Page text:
It is good for rich controls in existing ASP.net intranet apps written by good teams of .net developers who aren't scared of learning something new, but thats about it. If you are doing a full app in silverlight, there is no reason not to just do it in WPF with XBAP. If you are doing client facing controls, there is no reason not to use flash.

Reply Parent Score: 2

RE[2]: Very solid
by Nelson on Fri 9th Apr 2010 15:12 in reply to "RE: Very solid"
Nelson Member since:
2005-11-29

So the thing to remember about MS conferences nowadays is they are mostly commercials for ms products. As long as you keep that in mind, you can still find great sessions, but you have to keep that in mind. I find MIX especially has deteriorated the last few years. The comment about javascript being too hard to work with is very typical of the microsoft community, and explains why there are very few public facing sites using the microsoft stack.


But I mean it's true, Javascript is an abomination of a language. With C# you get VS2010 which has world class debugging and profiling support (even concurrency profiling).


The down sides to SL is that moonlight lags at least a major revision behind and the mac version blows


Moonlight is compatible with most of SL2 (SL3 is just sprinkles ontop of SL2) and even supports some SL4 stuff.

The only real reason is that Silverlight had a lot of catching up to do to reach parity with WPF in any meaningful manner.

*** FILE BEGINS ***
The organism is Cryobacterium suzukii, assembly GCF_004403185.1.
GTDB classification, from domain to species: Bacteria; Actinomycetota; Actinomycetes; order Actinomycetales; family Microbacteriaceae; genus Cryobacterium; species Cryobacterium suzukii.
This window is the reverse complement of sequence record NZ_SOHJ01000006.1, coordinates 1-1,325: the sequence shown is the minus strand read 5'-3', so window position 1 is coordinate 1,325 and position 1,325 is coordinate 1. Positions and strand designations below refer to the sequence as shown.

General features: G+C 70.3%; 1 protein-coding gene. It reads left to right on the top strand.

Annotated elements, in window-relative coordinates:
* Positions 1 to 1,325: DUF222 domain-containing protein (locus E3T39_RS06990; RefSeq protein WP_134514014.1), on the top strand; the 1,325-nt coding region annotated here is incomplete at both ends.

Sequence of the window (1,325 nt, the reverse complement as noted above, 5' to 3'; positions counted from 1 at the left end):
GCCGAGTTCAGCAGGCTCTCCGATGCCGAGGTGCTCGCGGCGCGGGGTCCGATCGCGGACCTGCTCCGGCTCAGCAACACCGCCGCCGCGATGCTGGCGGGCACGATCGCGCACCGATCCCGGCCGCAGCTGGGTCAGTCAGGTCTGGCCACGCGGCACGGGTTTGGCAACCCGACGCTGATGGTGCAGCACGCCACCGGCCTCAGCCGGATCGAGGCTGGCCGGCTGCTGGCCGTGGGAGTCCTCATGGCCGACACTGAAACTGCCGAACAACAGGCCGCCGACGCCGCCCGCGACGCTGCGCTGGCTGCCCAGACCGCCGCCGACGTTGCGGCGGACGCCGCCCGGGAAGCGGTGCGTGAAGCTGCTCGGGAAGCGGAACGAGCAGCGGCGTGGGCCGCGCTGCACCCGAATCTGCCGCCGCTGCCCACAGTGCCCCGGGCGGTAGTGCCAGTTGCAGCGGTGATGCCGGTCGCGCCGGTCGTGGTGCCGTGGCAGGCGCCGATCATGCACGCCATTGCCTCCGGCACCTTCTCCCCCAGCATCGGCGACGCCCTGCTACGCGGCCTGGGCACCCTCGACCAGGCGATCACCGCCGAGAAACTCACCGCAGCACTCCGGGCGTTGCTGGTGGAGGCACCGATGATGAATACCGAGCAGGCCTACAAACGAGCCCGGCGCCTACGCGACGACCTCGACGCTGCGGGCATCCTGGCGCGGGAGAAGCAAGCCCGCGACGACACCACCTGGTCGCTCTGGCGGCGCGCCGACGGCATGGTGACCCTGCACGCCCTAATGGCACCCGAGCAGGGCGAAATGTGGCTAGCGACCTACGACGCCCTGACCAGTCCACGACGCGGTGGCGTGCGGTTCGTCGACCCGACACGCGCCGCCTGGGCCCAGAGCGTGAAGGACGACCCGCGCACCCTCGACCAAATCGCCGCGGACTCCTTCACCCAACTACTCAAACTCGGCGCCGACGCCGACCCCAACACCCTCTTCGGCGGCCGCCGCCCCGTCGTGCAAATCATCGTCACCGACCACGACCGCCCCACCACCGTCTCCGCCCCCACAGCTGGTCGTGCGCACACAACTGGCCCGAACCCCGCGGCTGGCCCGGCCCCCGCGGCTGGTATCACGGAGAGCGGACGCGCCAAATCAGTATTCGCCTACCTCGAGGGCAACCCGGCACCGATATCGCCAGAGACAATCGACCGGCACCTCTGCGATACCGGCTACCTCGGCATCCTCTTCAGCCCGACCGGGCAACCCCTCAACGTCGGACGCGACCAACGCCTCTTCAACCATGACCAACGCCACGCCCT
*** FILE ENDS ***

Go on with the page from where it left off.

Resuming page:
Things should settle down soon.

I've been (real recently) doing full trust OOB development on Windows and OSX and have run into no such performance problems. However I just started testing OSX during SL4's development phase.


the performance of it (and all WPF) is absolutely terrible


I strongly disagree here. WPF and SL are one of those things that if proper care is taken, run much faster than the competition. Especially WPF.


the design of XAML and its APIs still leaves a great deal to be desired


Like what?


and finally, its got a single platform development environment that requires really beefy tools (you need a pretty powerful machine to run VS properly), combined with its newness which makes it difficult to find people with experience in it.


VS2010 was shown running just fine on a netbook. Incidentally, a great portion of VS2010 is written in WPF and managed code.

Additionally, VS2010 is only half of the equation. Any good WPF/SL developer will either know how to use the Expression Suite, or have a designer who knows how to use it.

Sure, I can pump out XAML by hand or use VS2010's designer (which is very good), but Blend just blows my mind with how productive you can be.